I was probably in this speculative mood because we spent the weekend at a family wedding. My sons got it – the meaningfulness of what was happening. They knew they were part of something big and they took it seriously. They loved every minute of spending time with family and were incredibly sad when it was over. When I asked Older why he didn’t want to leave he said, “I don’t know when we’ll have everyone together like this again.” I promised right then to find an occasion, or throw a party for no reason just to make it happen.

My husband and I have recently had some deep conversations about the meaning of real parenting. Is it sending your kids away to camp to teach them independence? Is it letting them lay around the house all summer and get the desperately-needed downtime their bodies require for summer growth spurts? Is it strict discipline or having fun? Where is the balance and what is right? Does any of it matter that much, if they grow up to be relatively happy and sane people?

In the end that’s really the most you could ask for. I think parenting comes down to this: having fun. Teaching them to be grateful for what they have and to share what they can. Keeping them interested in trying new things, and showing them the joy of exploring new places. Letting them know that things may turn out as planned, or they may not, but you move on and find the next thing. Giving them a sense of hope, and the resiliency to keep moving ahead no matter what comes.

Remembering a Hero

There’s nothing I hate more than when someone passes and the tributes come rolling out. Our heroes should hear the tributes and get the thanks before they die. So I sit here with the regret I knew I’d have for never sending that fan mail to Maya Angelou.

What held me back was, she’ll never read it anyway. Who’s to say she would even care? She’s heard it all before. But who’s to say she wouldn’t have read it, been touched, and even written me back? (That’s positive thinking. I stole it from my therapist friend.)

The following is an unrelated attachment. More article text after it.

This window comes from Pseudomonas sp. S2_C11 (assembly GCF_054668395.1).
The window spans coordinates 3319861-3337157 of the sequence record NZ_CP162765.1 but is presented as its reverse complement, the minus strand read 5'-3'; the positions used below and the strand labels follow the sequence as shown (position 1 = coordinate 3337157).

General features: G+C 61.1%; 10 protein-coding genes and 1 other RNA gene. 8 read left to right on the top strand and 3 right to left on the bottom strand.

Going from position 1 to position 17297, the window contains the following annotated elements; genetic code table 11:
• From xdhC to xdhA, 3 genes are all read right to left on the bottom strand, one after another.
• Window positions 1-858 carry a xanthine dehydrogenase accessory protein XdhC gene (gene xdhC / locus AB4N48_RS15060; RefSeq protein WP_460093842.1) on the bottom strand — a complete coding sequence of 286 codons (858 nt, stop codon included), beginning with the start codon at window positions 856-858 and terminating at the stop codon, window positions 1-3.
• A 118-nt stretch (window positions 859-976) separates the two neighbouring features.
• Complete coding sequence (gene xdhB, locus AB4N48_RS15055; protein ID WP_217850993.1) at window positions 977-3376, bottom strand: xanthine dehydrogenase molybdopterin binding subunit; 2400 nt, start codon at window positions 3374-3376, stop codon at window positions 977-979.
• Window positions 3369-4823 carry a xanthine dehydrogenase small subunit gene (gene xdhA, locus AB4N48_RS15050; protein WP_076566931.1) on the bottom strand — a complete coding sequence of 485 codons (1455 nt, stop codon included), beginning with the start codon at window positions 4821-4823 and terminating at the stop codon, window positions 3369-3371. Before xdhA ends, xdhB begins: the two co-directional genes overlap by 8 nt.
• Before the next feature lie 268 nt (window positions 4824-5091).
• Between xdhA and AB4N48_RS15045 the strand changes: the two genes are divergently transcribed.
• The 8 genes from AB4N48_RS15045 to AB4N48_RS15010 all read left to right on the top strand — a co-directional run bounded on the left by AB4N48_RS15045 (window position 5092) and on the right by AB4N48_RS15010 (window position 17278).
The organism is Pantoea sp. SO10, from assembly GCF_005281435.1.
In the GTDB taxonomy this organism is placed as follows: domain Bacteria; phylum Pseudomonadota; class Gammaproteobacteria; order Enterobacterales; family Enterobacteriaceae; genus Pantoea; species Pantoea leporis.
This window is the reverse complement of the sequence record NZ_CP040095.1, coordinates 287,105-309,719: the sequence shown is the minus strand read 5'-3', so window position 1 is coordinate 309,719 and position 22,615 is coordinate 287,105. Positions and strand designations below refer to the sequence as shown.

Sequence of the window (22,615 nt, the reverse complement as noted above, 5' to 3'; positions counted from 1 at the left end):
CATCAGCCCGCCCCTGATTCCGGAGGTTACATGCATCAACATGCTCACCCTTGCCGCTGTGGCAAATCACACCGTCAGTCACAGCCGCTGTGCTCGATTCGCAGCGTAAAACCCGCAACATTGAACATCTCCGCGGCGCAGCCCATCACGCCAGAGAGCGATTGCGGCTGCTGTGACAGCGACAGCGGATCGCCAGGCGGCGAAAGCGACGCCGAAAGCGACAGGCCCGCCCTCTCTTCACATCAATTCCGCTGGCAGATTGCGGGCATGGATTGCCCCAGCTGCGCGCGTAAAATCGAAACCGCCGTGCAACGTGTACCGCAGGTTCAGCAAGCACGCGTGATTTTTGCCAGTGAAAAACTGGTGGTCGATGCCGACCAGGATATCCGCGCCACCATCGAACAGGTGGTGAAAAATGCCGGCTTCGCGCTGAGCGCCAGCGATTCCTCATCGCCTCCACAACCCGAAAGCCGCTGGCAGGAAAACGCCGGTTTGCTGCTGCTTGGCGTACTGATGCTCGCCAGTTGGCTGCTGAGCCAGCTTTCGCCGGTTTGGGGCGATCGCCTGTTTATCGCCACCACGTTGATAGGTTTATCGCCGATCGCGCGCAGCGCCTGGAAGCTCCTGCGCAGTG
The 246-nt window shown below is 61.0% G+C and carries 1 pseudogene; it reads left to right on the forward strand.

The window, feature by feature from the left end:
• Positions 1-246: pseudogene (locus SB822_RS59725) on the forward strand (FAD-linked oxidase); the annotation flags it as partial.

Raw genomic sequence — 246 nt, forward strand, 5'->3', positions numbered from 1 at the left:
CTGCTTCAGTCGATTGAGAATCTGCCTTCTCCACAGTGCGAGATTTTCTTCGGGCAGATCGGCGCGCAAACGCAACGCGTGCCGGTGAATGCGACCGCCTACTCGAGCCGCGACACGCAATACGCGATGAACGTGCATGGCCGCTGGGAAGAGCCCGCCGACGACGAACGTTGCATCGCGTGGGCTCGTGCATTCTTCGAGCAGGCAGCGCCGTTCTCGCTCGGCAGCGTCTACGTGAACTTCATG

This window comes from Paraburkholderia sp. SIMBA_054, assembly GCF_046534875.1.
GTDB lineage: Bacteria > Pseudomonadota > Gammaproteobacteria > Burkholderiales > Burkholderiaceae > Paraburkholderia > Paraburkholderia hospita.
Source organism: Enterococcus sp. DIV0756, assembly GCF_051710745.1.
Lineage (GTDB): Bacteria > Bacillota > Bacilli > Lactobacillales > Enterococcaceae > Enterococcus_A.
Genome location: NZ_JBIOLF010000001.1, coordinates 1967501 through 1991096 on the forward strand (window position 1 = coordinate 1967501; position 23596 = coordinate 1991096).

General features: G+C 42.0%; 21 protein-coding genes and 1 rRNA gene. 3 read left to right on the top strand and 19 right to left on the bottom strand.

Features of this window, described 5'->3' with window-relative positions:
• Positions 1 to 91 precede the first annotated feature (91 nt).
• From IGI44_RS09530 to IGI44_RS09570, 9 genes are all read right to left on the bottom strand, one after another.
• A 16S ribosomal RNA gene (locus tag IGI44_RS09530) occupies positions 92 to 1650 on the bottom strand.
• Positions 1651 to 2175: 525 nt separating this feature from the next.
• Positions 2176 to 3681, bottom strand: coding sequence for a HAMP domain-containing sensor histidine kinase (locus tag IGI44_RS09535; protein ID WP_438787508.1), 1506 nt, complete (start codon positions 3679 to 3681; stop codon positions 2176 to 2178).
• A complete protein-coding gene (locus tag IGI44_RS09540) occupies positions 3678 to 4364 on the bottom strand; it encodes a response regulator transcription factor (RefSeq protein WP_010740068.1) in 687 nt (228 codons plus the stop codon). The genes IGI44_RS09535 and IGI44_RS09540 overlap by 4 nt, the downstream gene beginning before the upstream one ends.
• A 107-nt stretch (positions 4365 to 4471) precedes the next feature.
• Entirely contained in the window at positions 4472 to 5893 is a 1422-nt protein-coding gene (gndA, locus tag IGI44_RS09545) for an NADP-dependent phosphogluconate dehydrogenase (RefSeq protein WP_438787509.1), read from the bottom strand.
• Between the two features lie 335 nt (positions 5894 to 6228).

So now, without irony, I roll out my tribute to Dr. Angelou. I had the privilege of seeing her on two of her lecture tours in 2003 and 2006. She was still agile even moving in slow motion, so eloquent and funny, full of wonderful stories, bawdy, and even a little harsh. Tough love, but mostly love.

She spoke so much truth and beauty that I found myself scribbling what she was saying on the covers of my Playbill. Here is what she said (paraphrased, not direct quotes, from notes I scribbled on my Playbill in the dark ten years ago):

We all have the potential to touch. Our power to make the world a better place is immense.

Laugh as much as possible.

(On a young girl’s stubborn use of the n-word): It’s poison and it diminishes me. It diminishes us.

We are more alike than unalike. Too many facts hide the truth. If we truly internalized this our world would not be in the state that it’s in.

Be careful when a naked person offers you a shirt.

(On her uncle, who helped raise her): I am where I am today because somebody dared to be a light and shine on me. He made me love to learn. The power of the light to infect, to lead someone out of the dark, to dim, into the light; for each one of us who dares to think we can be of service – we are lights, and we have the possibility of lighting our family. It is time for us to take the responsibility of being lights.

I can still hear the breadth of her voice and the timber and cadence she used while saying those words, and I could’ve listened to it forever. She was mesmerizing. Once at a work convention we had to answer the question, “Who would you have dinner with if you could choose one celebrity?” and I chose her. That day I met and became friends with an amazing woman who I’ve kept in contact with for years since then. She said when I spoke Maya Angelou’s name, she thought, there’s a person I want to be friends with. So I have proof that Miss Angelou brought people together in ways she never knew.

The regret I have for not sending that fan mail reminds me of the time I saw Stan Lee in the lobby of a hotel and was too afraid to approach him. My husband tried to coach me on what to say but I was frozen. I even thought about writing him a letter too, explaining that the dork who was secretly trying to take his picture with her phone was too shy to say something like, you are amazing and your work is a gift and thank you so much for sharing it with us. (Well it WAS Comic-Con weekend and I’m sure the poor man had enough of weird people coming up and worshiping him to hold him for a long time.)

So, Stan Lee, thank you for the world you created that enthralls and entertains my sons and me. Thank you for sharing your creativity and stories and the life lessons snuck in there (or slammed over our heads with Thor’s hammer). Thank you for inspiring us to create as well.